26 May

Most workers have heard of the term of bargaining council or are aware of the various bargaining councils they belong to as part of the industries/sectors they work in but, what is a bargaining council and what does it do?

UASA in today’s blog will be addressing this question and proving a summary of the responsibilities of a bargaining council 

What is a bargaining council?

Bargaining councils are established when employer and workers bodies such as unions, in a particular industrial sector, and geographical area agree to come together to engage in collective bargaining. The employer associations and unions that agree to do so are referred to as ‘parties’ to the bargaining council and constitute the bargaining partners once the council is established. 

In order to be registered for these purposes by the Department of Labour, the parties must prove that they are sufficiently ‘representative’. In particular, they must prove that the unions proposed as a party to the council have more than 50% of employees in the specified sector as members.

Why is there a need for the BC?

There was a need from employers and employees for a legislative framework for collective bargaining. It was decided that a system of National Industrial Councils would provide regulation of employers, employees, and their various collectives, trade unions and employers’ organisations in the various industrial section, resulting in the creation of bargaining councils.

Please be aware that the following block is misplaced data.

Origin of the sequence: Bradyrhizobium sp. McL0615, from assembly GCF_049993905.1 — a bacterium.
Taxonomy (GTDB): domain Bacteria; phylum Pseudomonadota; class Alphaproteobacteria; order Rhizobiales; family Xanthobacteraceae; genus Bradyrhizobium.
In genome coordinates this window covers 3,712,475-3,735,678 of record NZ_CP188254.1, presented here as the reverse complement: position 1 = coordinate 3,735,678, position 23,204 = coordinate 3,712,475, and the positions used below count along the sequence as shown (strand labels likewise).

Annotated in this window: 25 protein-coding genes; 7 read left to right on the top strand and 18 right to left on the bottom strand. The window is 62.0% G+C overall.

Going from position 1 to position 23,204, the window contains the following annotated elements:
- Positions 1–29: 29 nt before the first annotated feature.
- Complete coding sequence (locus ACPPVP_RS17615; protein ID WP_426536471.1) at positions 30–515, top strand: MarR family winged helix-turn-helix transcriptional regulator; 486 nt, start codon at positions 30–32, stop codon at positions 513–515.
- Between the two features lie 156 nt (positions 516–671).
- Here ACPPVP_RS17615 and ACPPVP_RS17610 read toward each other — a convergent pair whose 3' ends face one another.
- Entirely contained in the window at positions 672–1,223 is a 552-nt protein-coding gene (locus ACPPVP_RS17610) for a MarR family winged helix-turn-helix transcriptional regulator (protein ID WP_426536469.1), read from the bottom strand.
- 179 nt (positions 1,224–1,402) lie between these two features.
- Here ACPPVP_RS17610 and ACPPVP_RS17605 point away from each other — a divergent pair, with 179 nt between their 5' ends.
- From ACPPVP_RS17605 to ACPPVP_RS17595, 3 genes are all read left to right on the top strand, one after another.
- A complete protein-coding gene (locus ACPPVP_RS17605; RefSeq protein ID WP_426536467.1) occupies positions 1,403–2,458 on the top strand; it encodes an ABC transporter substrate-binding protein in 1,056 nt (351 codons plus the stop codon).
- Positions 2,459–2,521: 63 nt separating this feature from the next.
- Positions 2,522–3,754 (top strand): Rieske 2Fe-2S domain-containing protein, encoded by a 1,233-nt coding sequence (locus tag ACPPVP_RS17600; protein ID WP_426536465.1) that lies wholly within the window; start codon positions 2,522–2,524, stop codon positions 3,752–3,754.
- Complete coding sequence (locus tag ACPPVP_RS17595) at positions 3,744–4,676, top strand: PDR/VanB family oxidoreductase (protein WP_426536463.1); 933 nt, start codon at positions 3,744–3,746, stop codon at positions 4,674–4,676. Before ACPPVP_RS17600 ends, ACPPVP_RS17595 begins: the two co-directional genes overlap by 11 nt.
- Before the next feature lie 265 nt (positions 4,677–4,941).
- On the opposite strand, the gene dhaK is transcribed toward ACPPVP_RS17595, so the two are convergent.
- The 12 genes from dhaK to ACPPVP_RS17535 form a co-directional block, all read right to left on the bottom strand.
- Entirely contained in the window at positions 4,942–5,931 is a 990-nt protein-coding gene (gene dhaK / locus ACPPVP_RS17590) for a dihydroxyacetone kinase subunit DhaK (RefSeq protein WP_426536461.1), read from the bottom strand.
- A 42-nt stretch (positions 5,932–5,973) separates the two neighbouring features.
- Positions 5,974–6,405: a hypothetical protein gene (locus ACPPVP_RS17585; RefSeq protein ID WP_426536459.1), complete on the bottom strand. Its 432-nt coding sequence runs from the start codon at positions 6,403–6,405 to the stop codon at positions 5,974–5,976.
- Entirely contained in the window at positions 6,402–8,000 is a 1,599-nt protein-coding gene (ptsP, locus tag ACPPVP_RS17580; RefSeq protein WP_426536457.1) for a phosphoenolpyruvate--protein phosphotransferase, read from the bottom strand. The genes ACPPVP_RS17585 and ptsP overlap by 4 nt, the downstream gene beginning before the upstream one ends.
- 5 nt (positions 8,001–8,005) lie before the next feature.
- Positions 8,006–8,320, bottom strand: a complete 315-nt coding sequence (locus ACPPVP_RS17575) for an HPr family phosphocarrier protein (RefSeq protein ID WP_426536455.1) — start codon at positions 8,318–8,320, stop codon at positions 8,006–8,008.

Before we look at the roles and responsibilities of a bargaining council, it is important to briefly explain another important term; Collective Agreement.

Collective agreement

A collective agreement means a written agreement concerning terms and conditions of employment or any other matter of mutual interest concluded by one or more registered trade unions and: 

  • One or more employers
  • One or more registered employers’ organisation
  • One or more employers and one or more registered employers’ organisation

In other words, collective bargaining is the process through which a union tries to get an employer to formally agree and accept the workplace demands that workers put forward.

Any collective agreement which is reached in a bargaining council is binding on the members of the council. The council may ask the Minister of Labour and Employment to extend a collective agreement to all parties which fall within the registered scope of the council, whether they are members or not.

Roles and responsibilities of a bargaining council:

  • Concluding and enforcing collective agreements about terms and conditions of employment or other matters of mutual interest.
  • Preventing and resolving disputes at work and establishing and administering funds for resolving such labour disputes
  • Promoting and establishing training and education schemes and establishing and administering funds for this purpose
  • Establishing and administering pension, provident, medical aid, sick pay, holiday, unemployment and similar schemes or funds for the benefit of one or more of the parties to the council or their members
  • Developing proposals for submission to the National Economic Development and Labour Council (NEDLAC) or other forums on policy and legislation that may affect the sector and area covered by the council
  • Determining by collective agreement what may not constitute legitimate grievances for strikes or lock-out in the area or sector within its registered scope.

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